Tag Archives: java

Harvesting resources added to my Real-Time-Strategy Game

Note: Further development blogs are to be found at Indienamic

I am glad to say that the basic mechanics for harvesting resources, and thus a basic economy system, is finished. I have created a demo, this time with audio where I explain how it works + a bit behind the scenes! For Patrons I deliver an in-depth video about the source code for this feature in the coming weeks.

If you have any feedback about the video, ideas about game mechanics or questions about how this is coded… just get in touch!

Watch the video here:

RTS Game: Incubator week started!

Today I have begun an ‘Incubator week’. This means I have allocated a whole week to work on my game. One week without any distractions, at a separate location. Focussed to work on the game.

And even more awesome, I have some help from Arjen van der Ende for a few days.

In this week we’re going to work on:

  • Merging the Harvester logic
  • Minimap
  • Power Resource
  • AI

A lot of the things to get the Minimal Playable Game finished!

 

I am very grateful that my family supports me to chase my dream and give me the opportunity to work on my game like this! Thanks! Also, thanks Arjen for helping me out!

Migrating from Spring 3.2.x to Spring 4 and using ‘spring-mock 2.0.8’ gives “java.lang.NoSuchMethodError: org.springframework.core.CollectionFactory.createLinkedMapIfPossible”

So this is a very short post, with a ‘gotcha’. I wasn’t able to find anything about this, thats why I write it down here right now:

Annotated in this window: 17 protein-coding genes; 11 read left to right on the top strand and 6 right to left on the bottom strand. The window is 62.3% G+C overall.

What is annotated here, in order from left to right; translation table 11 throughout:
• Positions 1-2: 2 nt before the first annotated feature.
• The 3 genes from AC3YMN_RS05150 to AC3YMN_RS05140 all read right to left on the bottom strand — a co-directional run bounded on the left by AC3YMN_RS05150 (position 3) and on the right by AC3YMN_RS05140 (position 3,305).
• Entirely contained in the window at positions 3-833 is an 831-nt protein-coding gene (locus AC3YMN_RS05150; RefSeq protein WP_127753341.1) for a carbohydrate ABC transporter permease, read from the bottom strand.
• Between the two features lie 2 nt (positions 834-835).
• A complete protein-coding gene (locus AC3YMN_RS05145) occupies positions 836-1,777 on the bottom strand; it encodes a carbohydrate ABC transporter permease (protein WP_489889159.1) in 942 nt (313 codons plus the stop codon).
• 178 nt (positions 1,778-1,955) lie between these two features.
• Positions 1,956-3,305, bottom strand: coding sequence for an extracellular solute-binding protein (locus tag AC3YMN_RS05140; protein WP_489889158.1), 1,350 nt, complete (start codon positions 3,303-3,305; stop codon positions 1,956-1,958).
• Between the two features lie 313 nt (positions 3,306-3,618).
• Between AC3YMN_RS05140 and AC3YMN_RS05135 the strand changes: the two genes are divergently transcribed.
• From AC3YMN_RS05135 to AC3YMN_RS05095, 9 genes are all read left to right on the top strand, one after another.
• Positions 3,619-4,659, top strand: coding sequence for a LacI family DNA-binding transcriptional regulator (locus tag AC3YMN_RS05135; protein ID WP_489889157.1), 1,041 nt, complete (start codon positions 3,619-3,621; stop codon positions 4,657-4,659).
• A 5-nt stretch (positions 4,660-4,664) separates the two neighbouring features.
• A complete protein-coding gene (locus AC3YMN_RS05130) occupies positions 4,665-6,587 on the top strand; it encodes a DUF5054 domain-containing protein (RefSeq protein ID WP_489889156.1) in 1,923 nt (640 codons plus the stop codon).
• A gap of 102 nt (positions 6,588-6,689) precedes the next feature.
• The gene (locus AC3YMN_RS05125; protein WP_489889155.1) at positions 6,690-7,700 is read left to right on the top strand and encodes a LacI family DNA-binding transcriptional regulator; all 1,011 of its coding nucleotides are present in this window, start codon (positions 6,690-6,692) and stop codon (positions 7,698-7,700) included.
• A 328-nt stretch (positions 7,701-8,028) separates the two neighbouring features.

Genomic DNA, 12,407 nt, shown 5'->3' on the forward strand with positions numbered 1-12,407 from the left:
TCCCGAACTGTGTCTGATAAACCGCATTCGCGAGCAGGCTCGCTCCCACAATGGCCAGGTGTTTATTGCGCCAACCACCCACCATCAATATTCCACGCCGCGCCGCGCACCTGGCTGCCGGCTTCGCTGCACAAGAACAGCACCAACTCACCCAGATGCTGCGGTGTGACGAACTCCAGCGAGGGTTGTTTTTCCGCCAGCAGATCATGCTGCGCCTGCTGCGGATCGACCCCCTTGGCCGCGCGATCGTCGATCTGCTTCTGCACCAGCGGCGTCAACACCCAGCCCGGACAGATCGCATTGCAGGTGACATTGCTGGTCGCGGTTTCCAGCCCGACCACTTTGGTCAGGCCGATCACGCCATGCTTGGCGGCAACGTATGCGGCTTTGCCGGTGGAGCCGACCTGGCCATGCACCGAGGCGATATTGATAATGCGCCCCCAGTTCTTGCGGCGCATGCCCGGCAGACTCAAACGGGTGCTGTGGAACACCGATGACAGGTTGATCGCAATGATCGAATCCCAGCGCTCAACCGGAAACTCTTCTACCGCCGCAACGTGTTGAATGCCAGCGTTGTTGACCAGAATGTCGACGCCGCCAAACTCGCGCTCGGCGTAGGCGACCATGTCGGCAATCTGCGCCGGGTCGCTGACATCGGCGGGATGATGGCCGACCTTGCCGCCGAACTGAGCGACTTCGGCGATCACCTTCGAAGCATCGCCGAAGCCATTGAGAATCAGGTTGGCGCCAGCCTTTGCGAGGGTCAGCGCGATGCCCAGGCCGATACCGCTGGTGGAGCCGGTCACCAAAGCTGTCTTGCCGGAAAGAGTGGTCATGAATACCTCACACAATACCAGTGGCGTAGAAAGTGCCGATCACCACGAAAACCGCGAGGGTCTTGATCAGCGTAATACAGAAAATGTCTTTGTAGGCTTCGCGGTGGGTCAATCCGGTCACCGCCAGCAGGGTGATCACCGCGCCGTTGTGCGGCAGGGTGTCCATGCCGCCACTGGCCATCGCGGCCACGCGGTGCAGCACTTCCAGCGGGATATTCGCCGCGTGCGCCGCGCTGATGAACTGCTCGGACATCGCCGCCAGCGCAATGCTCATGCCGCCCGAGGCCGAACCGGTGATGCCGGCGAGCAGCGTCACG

If you are migrating from Spring 3 to 4 and you have in your pom.xml the following dependency:

    <properties>
        <spring.version>3.2.4.RELEASE</spring.version>
        <junit.version>4.9</junit.version>
    </properties>
...
        <dependency>
            <groupId>org.springframework</groupId>
            <artifactId>spring-mock</artifactId>
            <version>2.0.8</version>
            <scope>test</scope>
        </dependency>
        <dependency>
            <groupId>org.springframework</groupId>
            <artifactId>spring-test</artifactId>
            <version>${spring.version}</version>
            <scope>test</scope>
        </dependency>

Once you migrate to Spring 4 (lets say 4.0.3.RELEASE) and run your tests you might run into a following stacktrace:

java.lang.NoSuchMethodError: org.springframework.core.CollectionFactory.createLinkedMapIfPossible(I)Ljava/util/Map;
	at org.springframework.mock.web.MockHttpServletRequest.<init>(MockHttpServletRequest.java:107)
	at org.springframework.mock.web.MockHttpServletRequest.<init>(MockHttpServletRequest.java:210)
	at org.springframework.test.context.web.ServletTestExecutionListener.setUpRequestContextIfNecessary(ServletTestExecutionListener.java:171)
	at org.springframework.test.context.web.ServletTestExecutionListener.prepareTestInstance(ServletTestExecutionListener.java:100)
	at org.springframework.test.context.TestContextManager.prepareTestInstance(TestContextManager.java:319)
	at org.springframework.test.context.junit4.SpringJUnit4ClassRunner.createTest(SpringJUnit4ClassRunner.java:212)
	at org.springframework.test.context.junit4.SpringJUnit4ClassRunner$1.runReflectiveCall(SpringJUnit4ClassRunner.java:289)
	at org.junit.internal.runners.model.ReflectiveCallable.run(ReflectiveCallable.java:15)
	at org.springframework.test.context.junit4.SpringJUnit4ClassRunner.methodBlock(SpringJUnit4ClassRunner.java:291)
	at org.springframework.test.context.junit4.SpringJUnit4ClassRunner.runChild(SpringJUnit4ClassRunner.java:232)
	at org.springframework.test.context.junit4.SpringJUnit4ClassRunner.runChild(SpringJUnit4ClassRunner.java:89)